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Miracle Cell or Hard Sell?
Third opinion: Having been integrally involved with embryonic-stem-cell research funding since it began (I was the citizen-sponsor of the Roman Reed Spinal Cord Research Act of 1999, which funded initial studies of Dr. [Hans] Keirstead's work, cited in the article), and having been a board member of the campaign to pass Proposition 71, I have some serious concerns with Peter Jamison's article ["Second Opinion," Feature, 4/15].

First, Jamison references the endlessly-repeated cancer scare. This is based on a false assumption, the direct injection of human embryonic stem cells into the body, which nobody wants to do. To the best of my knowledge, every serious stem-cell researcher differentiates the stem cells first, changing them from their blank-check status to whatever kind of cells are required. Differentiating the cells virtually eliminates the cancer concern. For example, the Keirstead/Geron experiment, which goes to human trials soon, will change embryonic stem cells into oligodendrocytes, and only then inject them.

Secondly, the notion that the California stem-cell program (California Institute for Regenerative Medicine, or CIRM) is going whole-hog for adult-stem-cell research is not accurate. Dozens of grants given to embryonic-stem-cell research suggest otherwise.

But CIRM's approach is twofold: First, build the foundation of research, and second, translate it into usable products or procedures. Adult stem cells had a 50-year head start over embryonic, as well as massively preferential funding from the Bush administration, so it would be expected this research would reach the product stage first.

The California stem-cell program supports full stem-cell research: adult, embryonic, induced pluripotentiary, and somatic cell nuclear transfer, but not to the exclusion of the others.

As my paralyzed son, Roman Reed, put it, in words that became CIRM's official motto, our goal is and will continue to be turning stem cells into cures.

Don C. Reed


Peter Jamison responds: Don Reed is correct in his description of CIRM's "twofold" approach, though he mischaracterizes the article. The story does not assert that the state stem-cell agency is going "whole-hog" after adult-stem-cell cures. Rather, it makes the point that the question of how aggressively to pursue those cures, rather than the embryonic-stem-cell therapies highlighted during the Proposition 71 campaign, is, in the words of CIRM board member Jeff Sheehy, a critical "identity issue" facing the agency.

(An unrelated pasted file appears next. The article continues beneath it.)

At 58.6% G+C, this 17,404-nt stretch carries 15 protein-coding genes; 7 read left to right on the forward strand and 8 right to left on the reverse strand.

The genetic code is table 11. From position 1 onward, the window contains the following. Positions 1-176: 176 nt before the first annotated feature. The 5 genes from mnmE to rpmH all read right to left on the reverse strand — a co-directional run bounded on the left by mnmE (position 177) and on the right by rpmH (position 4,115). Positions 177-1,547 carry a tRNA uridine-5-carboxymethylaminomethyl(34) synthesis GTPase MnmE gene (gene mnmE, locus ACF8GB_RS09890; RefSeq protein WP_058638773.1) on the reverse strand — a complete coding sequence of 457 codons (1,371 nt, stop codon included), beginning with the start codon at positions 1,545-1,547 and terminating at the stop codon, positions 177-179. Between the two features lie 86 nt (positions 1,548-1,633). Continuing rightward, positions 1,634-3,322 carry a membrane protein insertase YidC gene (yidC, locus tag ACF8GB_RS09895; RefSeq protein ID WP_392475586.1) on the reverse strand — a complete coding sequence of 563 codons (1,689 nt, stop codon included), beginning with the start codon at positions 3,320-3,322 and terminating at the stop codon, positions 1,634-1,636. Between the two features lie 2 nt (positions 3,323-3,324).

Where's the stem-ulus?: Thanks to Peter Jamison for a well-researched article on the current status of state-funded stem-cell research in California. However, I must take exception to the basic premise that the research funding was sold to the public on the promise of miracle cures. From my recollection, this initiative was sold on the basis of economic development.

Putting aside the subtext that we were sticking it to Bush (and that argument had so much emotional appeal back then, when the Bushites seemed to be unstoppable on every front), the idea was that the U.S., and California in particular, would lose out on the "next big thing" in cutting-edge research and the resulting economic fruits. We were told that other countries — I recall Singapore and the U.K. being most often mentioned — were putting up the money to take leadership. And, even within the U.S., we were in a fight with other states looking at similar initiatives.

So I would suggest that the question to be asked at the end of 10 years is not so much whether any actual cures and/or treatments are available at that precise moment, but rather, what did $3 billion get for California in terms of a new, cutting-edge industry that could, in turn, develop such cures and treatment?

From that perspective, a focus on basic research should be seen as something good — because basic research is the foundation of a new field. The funding decisions should not push research in pursuit of any specific cure just for the sake of expediency (or PR value) — such research should be funded only if and when the work holds promise. And, in research, it is okay to find that there is nothing to find, or that a once-promising area will not pan out.

I am not making these statements to defend the "economic benefits" argument. I am all for government funding of good research. But I would also say that $3 billion spent on public education or public transportation (to make just two suggestions) might have a wider impact on the state's economic health.

Alan Selsor



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